The 228 Incident – The Uprising that Changed Taiwan’s History

228 Incident (The Terrible Inspection), circa 1947, by Li Jun At 11:00 A.M. of February 27, 1947, Taipei City's Monopoly Bureau was informed that a boat carrying fifty boxes of illegal matches and cigarettes had arrived near the port of Danshui, north of Taipei. Matches and cigarettes were part of the system of government monopolies … Continue reading The 228 Incident – The Uprising that Changed Taiwan’s History

Advertisements

Civilized Taiwanese vs Uncivilized Mainlanders: Peng Mingmin and Anti-Chinese Rhetoric

In recent years it has become common both in Taiwan and in Hong Kong to portray mainland Chinese as backward and uncivilized. Some controversial episodes that were covered by the media have shaped this perception. Only to name a few, in 2014 a mainland couple allowed their child to urinate on a street in Hong … Continue reading Civilized Taiwanese vs Uncivilized Mainlanders: Peng Mingmin and Anti-Chinese Rhetoric

The Concept of Face in Chinese Culture and the Difference Between Mianzi and Lian

Lu Xun, one of China's most influential writers of the 20th century, once described "face" as the "guiding principle of the Chinese mind" (中國精神的綱領). "Face" (面子), he remarked, is "a word we [Chinese] hear often and understand intuitively, so we don't think too much about it." But Westerners seemed to struggle to grasp it. "Recently … Continue reading The Concept of Face in Chinese Culture and the Difference Between Mianzi and Lian

The Origins of Taiwanese Identity

The current discussion about Taiwanese identity is very much influenced by the ideological and political battle between those who think that the Taiwanese people constitute a separate nation, and those who think that the Taiwanese are simply a subgroup of the larger Chinese nation. Between 1945 and the end of the 1980s, when Taiwanese national … Continue reading The Origins of Taiwanese Identity

“The House of Lim” and the Myth of the Harmonious Chinese Family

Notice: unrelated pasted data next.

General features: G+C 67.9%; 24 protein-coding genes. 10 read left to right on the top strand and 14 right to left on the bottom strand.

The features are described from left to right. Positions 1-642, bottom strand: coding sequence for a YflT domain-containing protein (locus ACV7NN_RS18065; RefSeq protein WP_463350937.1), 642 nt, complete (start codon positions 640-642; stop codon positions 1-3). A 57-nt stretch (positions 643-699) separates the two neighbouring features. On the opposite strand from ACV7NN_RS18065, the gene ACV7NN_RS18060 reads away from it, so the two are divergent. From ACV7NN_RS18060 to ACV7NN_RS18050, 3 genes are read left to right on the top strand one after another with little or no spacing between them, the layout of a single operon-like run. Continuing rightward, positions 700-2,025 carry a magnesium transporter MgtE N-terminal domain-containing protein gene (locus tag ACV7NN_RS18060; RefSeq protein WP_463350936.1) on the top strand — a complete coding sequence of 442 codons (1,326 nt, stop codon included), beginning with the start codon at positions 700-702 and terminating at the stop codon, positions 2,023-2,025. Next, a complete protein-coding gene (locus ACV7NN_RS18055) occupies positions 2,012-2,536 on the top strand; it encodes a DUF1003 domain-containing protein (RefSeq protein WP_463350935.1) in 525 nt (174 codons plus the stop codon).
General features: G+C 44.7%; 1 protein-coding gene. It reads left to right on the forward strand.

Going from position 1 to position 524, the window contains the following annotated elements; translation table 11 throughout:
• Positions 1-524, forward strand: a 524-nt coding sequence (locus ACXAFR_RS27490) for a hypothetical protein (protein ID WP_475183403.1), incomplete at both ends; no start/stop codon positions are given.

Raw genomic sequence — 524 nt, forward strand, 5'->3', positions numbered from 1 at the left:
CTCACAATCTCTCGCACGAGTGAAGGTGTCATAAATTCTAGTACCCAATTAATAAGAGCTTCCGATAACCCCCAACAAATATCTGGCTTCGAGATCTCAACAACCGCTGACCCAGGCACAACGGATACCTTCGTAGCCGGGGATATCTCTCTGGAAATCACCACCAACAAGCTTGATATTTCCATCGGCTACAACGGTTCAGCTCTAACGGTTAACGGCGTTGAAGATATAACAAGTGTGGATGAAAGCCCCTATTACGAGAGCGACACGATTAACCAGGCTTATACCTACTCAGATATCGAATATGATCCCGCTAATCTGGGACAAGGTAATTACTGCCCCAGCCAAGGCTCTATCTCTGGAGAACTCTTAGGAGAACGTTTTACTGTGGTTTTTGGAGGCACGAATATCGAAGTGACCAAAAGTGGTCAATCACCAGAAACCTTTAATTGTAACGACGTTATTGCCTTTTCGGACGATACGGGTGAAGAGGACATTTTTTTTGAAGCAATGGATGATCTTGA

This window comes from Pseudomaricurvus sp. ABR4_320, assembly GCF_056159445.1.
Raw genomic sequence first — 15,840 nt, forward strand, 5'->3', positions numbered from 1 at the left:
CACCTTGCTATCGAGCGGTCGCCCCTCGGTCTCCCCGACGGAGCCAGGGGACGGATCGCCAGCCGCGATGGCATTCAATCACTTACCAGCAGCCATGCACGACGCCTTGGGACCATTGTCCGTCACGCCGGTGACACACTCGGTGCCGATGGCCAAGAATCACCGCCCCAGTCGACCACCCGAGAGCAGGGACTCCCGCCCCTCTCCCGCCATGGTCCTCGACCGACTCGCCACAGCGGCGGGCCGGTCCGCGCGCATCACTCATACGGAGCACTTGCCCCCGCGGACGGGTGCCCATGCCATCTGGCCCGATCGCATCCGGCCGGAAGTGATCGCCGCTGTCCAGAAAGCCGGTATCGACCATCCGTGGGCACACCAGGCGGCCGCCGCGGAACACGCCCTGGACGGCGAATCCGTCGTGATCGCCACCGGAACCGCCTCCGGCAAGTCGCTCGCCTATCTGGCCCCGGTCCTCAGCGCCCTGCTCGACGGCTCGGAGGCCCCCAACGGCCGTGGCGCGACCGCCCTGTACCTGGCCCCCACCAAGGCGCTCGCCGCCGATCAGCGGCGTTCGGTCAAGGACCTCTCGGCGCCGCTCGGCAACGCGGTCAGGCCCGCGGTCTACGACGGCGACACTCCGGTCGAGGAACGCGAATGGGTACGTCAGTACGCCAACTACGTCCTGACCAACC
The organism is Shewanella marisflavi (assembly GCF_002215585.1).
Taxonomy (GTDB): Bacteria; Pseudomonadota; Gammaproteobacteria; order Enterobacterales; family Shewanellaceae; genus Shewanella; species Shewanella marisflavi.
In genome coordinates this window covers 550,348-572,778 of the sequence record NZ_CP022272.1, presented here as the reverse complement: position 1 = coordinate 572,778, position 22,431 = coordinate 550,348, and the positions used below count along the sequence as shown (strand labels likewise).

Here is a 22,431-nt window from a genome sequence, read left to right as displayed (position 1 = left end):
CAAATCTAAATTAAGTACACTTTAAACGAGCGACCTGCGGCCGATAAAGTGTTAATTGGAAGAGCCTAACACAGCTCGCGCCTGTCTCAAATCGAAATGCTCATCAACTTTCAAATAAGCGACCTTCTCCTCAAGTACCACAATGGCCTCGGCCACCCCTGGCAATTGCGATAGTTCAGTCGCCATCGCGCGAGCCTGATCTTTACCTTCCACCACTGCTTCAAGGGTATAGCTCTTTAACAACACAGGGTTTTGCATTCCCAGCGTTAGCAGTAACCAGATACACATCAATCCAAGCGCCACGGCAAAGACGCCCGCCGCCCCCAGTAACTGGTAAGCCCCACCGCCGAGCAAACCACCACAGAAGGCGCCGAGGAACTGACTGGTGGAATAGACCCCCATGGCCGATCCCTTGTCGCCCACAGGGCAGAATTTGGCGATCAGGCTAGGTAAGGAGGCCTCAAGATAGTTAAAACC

In 1959 the renowned American anthropologist and sinologist Arthur P. Wolf went on a study trip to Taiwan with his wife Margery. They spent two years in the house of the Lims, a "joint" family who lived in a small village in the countryside. Living side by side for a long period of time with … Continue reading “The House of Lim” and the Myth of the Harmonious Chinese Family

Western Values – Asian Values: A Chinese Revolutionary’s View on Western and Chinese Family

One of the major differences between China and the West is the importance which the family - with its hierarchical structure and its complex web of social roles, regulations, duties, and moral values - has in Chinese society (see: Filial Piety in Chinese Culture). Despite major social and economic changes, the Chinese-speaking world has retained … Continue reading Western Values – Asian Values: A Chinese Revolutionary’s View on Western and Chinese Family

Sources of the Taiping Rebellion: The Deposition of Li Xiucheng

On July 19, 1864, after a months-long siege, the city of Nanjing, the capital of the Taiping Heavenly Kingdom (太平天國; pinyin: Tàipíng Tiānguó), was stormed by forces of the Qing imperial army. This was the last act in the bloodiest civil war of all time. From its beginning in 1850 until 1864, when it ended, the civil … Continue reading Sources of the Taiping Rebellion: The Deposition of Li Xiucheng

The Chinese Exclusion Act of 1882 and Racial Discrimination in the United States

Introduction "Money monopoly," said Denis Kearney in a 1878 address,  "has reached its grandest proportions. Here, in San Francisco, the palace of the millionaire looms up above the hovel of the starving poor with as wide a contrast as anywhere on earth. To add to our misery and despair, a bloated aristocracy has sent to … Continue reading The Chinese Exclusion Act of 1882 and Racial Discrimination in the United States

The China-Taiwan Issue and the American Civil War

On November 6, 1860, the 19th presidential election of the United States of America was held. Abraham Lincoln, a relatively unknown politician born into a poor family, received 1,866,452 of the votes; although his three opponents combined received more votes (2,815,617), Lincoln won and became the 16th President of the United States (J. G. Randall … Continue reading The China-Taiwan Issue and the American Civil War